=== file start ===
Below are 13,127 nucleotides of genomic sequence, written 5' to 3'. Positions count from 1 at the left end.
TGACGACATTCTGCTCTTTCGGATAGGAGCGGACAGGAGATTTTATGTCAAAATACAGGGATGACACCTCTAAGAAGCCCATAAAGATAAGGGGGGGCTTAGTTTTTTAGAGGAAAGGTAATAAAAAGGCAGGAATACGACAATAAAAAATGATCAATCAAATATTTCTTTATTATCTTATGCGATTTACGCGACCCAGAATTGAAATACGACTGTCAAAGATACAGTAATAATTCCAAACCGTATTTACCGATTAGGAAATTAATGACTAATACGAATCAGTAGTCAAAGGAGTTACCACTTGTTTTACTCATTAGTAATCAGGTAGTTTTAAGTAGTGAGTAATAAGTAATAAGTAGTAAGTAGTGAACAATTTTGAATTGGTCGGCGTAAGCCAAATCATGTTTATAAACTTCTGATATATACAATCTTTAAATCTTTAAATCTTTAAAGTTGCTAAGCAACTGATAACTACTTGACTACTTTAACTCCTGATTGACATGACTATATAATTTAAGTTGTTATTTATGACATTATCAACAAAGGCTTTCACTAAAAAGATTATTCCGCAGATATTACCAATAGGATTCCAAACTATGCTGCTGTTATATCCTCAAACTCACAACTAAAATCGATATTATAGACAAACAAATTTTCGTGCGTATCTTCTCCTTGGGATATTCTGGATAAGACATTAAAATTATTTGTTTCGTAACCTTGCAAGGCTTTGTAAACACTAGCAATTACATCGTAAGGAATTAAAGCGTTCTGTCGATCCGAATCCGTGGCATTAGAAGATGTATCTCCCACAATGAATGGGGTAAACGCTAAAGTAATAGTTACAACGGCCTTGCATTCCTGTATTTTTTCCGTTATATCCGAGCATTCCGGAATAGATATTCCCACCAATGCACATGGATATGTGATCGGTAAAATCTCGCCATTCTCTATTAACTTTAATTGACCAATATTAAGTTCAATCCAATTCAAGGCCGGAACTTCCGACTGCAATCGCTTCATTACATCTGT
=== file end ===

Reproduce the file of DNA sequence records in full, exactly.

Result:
Below are 13,127 nucleotides of genomic sequence, written 5' to 3'. Positions count from 1 at the left end.
TGACGACATTCTGCTCTTTCGGATAGGAGCGGACAGGAGATTTTATGTCAAAATACAGGGATGACACCTCTAAGAAGCCCATAAAGATAAGGGGGGGCTTAGTTTTTTAGAGGAAAGGTAATAAAAAGGCAGGAATACGACAATAAAAAATGATCAATCAAATATTTCTTTATTATCTTATGCGATTTACGCGACCCAGAATTGAAATACGACTGTCAAAGATACAGTAATAATTCCAAACCGTATTTACCGATTAGGAAATTAATGACTAATACGAATCAGTAGTCAAAGGAGTTACCACTTGTTTTACTCATTAGTAATCAGGTAGTTTTAAGTAGTGAGTAATAAGTAATAAGTAGTAAGTAGTGAACAATTTTGAATTGGTCGGCGTAAGCCAAATCATGTTTATAAACTTCTGATATATACAATCTTTAAATCTTTAAATCTTTAAAGTTGCTAAGCAACTGATAACTACTTGACTACTTTAACTCCTGATTGACATGACTATATAATTTAAGTTGTTATTTATGACATTATCAACAAAGGCTTTCACTAAAAAGATTATTCCGCAGATATTACCAATAGGATTCCAAACTATGCTGCTGTTATATCCTCAAACTCACAACTAAAATCGATATTATAGACAAACAAATTTTCGTGCGTATCTTCTCCTTGGGATATTCTGGATAAGACATTAAAATTATTTGTTTCGTAACCTTGCAAGGCTTTGTAAACACTAGCAATTACATCGTAAGGAATTAAAGCGTTCTGTCGATCCGAATCCGTGGCATTAGAAGATGTATCTCCCACAATGAATGGGGTAAACGCTAAAGTAATAGTTACAACGGCCTTGCATTCCTGTATTTTTTCCGTTATATCCGAGCATTCCGGAATAGATATTCCCACCAATGCACATGGATATGTGATCGGTAAAATCTCGCCATTCTCTATTAACTTTAATTGACCAATATTAAGTTCAATCCAATTCAAGGCCGGAACTTCCGACTGCAATCGCTTCATTACATCTGT